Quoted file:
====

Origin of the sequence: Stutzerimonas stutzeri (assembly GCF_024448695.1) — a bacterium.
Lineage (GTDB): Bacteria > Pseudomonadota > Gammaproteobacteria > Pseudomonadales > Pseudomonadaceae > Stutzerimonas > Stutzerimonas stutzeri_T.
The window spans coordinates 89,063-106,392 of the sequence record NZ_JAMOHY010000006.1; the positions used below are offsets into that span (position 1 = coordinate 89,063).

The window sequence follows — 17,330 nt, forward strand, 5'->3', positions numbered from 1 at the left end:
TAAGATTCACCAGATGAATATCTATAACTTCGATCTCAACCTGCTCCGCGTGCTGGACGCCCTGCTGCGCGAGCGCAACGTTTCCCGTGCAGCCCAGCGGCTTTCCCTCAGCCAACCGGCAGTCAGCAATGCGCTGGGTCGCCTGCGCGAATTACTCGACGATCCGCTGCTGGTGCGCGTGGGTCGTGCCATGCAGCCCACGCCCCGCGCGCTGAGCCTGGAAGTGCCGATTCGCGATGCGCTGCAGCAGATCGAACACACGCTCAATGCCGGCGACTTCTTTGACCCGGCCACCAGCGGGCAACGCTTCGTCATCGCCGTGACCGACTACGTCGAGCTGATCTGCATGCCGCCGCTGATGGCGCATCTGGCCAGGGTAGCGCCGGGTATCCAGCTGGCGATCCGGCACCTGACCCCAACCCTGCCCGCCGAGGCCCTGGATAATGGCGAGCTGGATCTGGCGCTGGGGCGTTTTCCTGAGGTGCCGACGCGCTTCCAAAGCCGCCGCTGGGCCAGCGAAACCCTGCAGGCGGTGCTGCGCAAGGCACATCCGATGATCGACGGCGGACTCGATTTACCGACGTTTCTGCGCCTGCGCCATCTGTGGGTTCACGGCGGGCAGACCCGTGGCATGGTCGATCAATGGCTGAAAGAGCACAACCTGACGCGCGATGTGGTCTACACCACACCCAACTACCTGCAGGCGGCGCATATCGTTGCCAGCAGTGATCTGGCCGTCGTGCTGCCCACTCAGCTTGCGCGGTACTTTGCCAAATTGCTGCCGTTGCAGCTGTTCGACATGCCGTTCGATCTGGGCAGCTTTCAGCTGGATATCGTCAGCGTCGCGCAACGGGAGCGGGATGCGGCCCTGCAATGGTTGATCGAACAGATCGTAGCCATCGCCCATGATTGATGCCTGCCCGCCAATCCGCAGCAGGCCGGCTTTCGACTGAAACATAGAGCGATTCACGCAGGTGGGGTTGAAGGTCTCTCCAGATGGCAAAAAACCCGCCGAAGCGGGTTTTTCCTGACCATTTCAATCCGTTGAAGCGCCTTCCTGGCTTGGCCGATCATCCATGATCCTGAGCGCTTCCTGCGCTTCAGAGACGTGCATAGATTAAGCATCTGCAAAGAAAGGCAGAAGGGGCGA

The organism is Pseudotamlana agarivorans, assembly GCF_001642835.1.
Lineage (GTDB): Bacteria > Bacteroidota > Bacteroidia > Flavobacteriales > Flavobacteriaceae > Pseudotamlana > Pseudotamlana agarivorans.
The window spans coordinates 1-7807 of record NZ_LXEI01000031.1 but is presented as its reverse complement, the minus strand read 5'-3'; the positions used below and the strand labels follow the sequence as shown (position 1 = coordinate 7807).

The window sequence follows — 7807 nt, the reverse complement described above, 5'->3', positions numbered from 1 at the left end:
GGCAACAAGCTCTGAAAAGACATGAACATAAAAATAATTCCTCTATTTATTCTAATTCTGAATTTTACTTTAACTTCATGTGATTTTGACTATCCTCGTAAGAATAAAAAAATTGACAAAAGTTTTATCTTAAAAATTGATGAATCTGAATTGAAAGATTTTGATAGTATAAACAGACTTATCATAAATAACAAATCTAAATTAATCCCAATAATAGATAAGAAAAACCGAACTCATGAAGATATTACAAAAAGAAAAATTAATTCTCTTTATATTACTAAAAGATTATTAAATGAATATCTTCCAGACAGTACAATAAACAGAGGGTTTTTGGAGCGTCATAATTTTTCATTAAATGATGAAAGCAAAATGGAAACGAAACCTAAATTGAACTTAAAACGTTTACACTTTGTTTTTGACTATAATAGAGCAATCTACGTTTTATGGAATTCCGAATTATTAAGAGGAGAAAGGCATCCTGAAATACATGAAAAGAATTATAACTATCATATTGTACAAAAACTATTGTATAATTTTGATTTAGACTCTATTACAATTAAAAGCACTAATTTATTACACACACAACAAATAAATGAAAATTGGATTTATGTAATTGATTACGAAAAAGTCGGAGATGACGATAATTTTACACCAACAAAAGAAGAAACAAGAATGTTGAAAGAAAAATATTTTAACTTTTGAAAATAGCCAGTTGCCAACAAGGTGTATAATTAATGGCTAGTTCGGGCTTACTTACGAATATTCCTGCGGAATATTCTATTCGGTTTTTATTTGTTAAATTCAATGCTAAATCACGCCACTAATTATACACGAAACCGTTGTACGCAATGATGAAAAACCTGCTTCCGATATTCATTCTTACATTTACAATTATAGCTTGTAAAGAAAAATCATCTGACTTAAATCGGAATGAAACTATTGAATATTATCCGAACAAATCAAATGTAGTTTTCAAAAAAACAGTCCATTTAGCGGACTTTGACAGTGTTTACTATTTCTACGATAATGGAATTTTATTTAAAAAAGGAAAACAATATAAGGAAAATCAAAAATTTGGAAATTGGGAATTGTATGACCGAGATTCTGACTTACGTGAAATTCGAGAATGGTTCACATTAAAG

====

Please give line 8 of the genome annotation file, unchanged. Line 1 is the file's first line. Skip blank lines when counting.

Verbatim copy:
The window spans coordinates 1-7807 of record NZ_LXEI01000031.1 but is presented as its reverse complement, the minus strand read 5'-3'; the positions used below and the strand labels follow the sequence as shown (position 1 = coordinate 7807).